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From Diverse Origins to Specific Targets: Role of Microorganisms in Indirect Pest Biological Control

Authors
  • Francis, Frédéric
  • Jacquemyn, Hans
  • Delvigne, Frank
  • Lievens, Bart1
  • 1 Department of Microbial and Molecular Systems, Laboratory for Process Microbial Ecology and Bioinspirational Management, KU Leuven, B-3001 Leuven, Belgium
Type
Published Article
Journal
Insects
Publisher
MDPI AG
Publication Date
Aug 14, 2020
Volume
11
Issue
8
Identifiers
DOI: 10.3390/insects11080533
PMID: 32823898
PMCID: PMC7469166
Source
PubMed Central
Keywords
Disciplines
  • Review
License
Green

Abstract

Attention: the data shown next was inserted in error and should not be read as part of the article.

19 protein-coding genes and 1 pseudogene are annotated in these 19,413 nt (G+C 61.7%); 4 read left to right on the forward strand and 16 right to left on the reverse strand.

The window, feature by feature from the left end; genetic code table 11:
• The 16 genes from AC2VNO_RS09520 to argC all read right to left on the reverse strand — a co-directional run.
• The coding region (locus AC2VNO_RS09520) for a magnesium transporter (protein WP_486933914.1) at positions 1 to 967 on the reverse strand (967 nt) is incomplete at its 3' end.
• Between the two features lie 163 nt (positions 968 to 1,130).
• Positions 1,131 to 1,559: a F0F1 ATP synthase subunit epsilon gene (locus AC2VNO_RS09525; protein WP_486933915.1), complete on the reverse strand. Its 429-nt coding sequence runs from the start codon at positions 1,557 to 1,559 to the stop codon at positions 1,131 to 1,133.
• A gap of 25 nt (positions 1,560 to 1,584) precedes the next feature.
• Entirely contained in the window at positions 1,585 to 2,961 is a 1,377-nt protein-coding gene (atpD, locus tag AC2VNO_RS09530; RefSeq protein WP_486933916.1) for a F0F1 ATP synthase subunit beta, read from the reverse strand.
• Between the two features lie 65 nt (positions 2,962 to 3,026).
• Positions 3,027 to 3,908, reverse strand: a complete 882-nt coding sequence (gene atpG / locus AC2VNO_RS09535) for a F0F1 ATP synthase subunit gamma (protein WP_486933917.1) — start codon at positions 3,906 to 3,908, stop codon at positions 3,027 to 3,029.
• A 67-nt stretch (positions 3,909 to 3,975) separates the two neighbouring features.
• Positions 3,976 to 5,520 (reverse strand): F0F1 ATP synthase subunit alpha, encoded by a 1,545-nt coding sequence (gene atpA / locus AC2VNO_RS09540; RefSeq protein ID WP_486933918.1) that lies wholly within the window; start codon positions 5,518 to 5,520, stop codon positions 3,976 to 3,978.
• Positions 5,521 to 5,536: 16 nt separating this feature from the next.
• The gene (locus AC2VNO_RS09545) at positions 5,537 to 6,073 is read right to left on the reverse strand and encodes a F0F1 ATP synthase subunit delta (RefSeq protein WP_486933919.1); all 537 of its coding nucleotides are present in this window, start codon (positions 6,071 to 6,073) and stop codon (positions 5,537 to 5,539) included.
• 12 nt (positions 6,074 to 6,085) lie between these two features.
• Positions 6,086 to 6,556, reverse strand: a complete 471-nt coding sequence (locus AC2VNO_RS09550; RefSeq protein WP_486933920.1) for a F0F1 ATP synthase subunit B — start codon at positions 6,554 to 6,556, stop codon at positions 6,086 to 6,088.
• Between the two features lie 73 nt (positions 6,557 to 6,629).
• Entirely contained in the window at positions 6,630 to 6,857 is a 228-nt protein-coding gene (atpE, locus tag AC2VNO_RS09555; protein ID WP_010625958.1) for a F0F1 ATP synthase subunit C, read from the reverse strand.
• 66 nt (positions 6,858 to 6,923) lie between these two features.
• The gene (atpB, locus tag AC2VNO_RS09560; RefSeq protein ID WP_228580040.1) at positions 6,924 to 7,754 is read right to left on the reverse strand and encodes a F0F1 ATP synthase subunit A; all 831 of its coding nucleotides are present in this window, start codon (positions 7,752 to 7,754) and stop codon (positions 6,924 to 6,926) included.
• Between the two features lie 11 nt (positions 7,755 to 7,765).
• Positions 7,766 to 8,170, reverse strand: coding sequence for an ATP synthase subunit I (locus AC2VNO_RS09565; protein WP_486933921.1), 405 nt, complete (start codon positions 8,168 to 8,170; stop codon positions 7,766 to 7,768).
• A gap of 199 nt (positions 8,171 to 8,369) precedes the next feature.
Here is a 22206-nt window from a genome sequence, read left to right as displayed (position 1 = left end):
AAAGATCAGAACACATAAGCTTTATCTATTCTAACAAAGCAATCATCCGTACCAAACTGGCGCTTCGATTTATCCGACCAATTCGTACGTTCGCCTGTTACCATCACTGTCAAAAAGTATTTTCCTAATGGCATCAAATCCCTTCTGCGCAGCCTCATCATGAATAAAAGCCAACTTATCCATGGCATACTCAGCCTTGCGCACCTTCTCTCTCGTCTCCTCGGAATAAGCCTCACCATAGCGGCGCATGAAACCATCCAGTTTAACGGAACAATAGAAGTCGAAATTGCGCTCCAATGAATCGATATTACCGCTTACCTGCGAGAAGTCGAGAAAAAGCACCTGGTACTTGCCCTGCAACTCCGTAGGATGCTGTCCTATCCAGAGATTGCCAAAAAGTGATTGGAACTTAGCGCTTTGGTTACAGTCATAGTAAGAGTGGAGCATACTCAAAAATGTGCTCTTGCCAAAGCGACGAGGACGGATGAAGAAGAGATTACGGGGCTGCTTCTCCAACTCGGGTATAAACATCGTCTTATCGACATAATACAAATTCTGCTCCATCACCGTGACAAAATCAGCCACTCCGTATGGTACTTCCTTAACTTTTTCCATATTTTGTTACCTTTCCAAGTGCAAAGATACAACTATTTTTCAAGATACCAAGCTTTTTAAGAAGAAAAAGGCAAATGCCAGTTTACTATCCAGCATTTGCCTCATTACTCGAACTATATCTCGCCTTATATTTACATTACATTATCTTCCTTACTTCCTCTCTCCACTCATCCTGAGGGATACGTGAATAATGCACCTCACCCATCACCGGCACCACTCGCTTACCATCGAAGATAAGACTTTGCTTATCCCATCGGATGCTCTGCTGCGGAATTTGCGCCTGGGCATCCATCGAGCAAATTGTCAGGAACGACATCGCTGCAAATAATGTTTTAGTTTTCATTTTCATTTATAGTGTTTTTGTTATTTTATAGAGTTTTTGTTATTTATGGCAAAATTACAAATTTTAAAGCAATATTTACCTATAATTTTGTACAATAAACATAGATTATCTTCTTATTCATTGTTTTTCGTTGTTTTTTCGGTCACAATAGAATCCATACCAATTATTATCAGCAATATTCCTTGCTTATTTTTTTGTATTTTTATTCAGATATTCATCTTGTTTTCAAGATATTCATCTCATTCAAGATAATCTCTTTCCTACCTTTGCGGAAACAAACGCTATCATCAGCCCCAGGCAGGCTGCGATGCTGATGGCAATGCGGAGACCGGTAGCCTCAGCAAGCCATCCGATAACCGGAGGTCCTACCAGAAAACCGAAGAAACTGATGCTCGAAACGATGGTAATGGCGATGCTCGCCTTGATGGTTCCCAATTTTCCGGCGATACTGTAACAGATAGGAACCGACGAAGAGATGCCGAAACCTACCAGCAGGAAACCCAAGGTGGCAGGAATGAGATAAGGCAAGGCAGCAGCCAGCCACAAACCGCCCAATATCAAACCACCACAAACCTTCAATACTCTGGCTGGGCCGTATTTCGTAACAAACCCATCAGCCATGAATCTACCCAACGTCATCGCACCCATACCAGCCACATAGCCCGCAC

Integrated pest management (IPM) is today a widely accepted pest management strategy to select and use the most efficient control tactics and at the same time reduce over-dependence on chemical insecticides and their potentially negative environmental effects. One of the main pillars of IPM is biological control. While biological control programs of pest insects commonly rely on natural enemies such as predatory insects, parasitoids and microbial pathogens, there is increasing evidence that plant, soil and insect microbiomes can also be exploited to enhance plant defense against herbivores. In this mini-review, we illustrate how microorganisms from diverse origins can contribute to plant fitness, functional traits and indirect defense responses against pest insects, and therefore be indirectly used to improve biological pest control practices. Microorganisms in the rhizosphere, phyllosphere and endosphere have not only been shown to enhance plant growth and plant strength, but also promote plant defense against herbivores both above- and belowground by providing feeding deterrence or antibiosis. Also, herbivore associated molecular patterns may be induced by microorganisms that come from oral phytophagous insect secretions and elicit plant-specific responses to herbivore attacks. Furthermore, microorganisms that inhabit floral nectar and insect honeydew produce volatile organic compounds that attract beneficial insects like natural enemies, thereby providing indirect pest control. Given the multiple benefits of microorganisms to plants, we argue that future IPMs should consider and exploit the whole range of possibilities that microorganisms offer to enhance plant defense and increase attraction, fecundity and performance of natural enemies.

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